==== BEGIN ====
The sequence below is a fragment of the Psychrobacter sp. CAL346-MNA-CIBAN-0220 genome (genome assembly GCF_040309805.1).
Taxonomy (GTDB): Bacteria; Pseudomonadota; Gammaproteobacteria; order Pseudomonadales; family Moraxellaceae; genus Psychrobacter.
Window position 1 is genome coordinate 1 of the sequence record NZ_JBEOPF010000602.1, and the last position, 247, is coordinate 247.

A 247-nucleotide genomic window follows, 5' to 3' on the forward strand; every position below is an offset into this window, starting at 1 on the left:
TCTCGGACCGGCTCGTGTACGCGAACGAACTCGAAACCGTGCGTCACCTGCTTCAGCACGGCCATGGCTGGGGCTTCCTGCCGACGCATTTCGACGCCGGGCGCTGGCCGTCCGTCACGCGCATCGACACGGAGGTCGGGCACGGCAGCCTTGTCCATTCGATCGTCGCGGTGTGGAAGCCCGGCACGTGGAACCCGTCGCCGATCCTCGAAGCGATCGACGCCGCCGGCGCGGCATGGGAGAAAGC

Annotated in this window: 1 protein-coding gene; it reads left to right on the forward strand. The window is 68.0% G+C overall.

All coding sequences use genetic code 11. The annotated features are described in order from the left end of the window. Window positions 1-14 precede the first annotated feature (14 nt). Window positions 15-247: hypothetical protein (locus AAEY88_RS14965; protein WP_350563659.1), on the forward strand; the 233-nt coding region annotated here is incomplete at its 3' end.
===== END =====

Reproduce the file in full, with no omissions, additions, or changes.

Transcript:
The sequence below is a fragment of the Psychrobacter sp. CAL346-MNA-CIBAN-0220 genome (genome assembly GCF_040309805.1).
Taxonomy (GTDB): Bacteria; Pseudomonadota; Gammaproteobacteria; order Pseudomonadales; family Moraxellaceae; genus Psychrobacter.
Window position 1 is genome coordinate 1 of the sequence record NZ_JBEOPF010000602.1, and the last position, 247, is coordinate 247.

A 247-nucleotide genomic window follows, 5' to 3' on the forward strand; every position below is an offset into this window, starting at 1 on the left:
TCTCGGACCGGCTCGTGTACGCGAACGAACTCGAAACCGTGCGTCACCTGCTTCAGCACGGCCATGGCTGGGGCTTCCTGCCGACGCATTTCGACGCCGGGCGCTGGCCGTCCGTCACGCGCATCGACACGGAGGTCGGGCACGGCAGCCTTGTCCATTCGATCGTCGCGGTGTGGAAGCCCGGCACGTGGAACCCGTCGCCGATCCTCGAAGCGATCGACGCCGCCGGCGCGGCATGGGAGAAAGC

Annotated in this window: 1 protein-coding gene; it reads left to right on the forward strand. The window is 68.0% G+C overall.

All coding sequences use genetic code 11. The annotated features are described in order from the left end of the window. Window positions 1-14 precede the first annotated feature (14 nt). Window positions 15-247: hypothetical protein (locus AAEY88_RS14965; protein WP_350563659.1), on the forward strand; the 233-nt coding region annotated here is incomplete at its 3' end.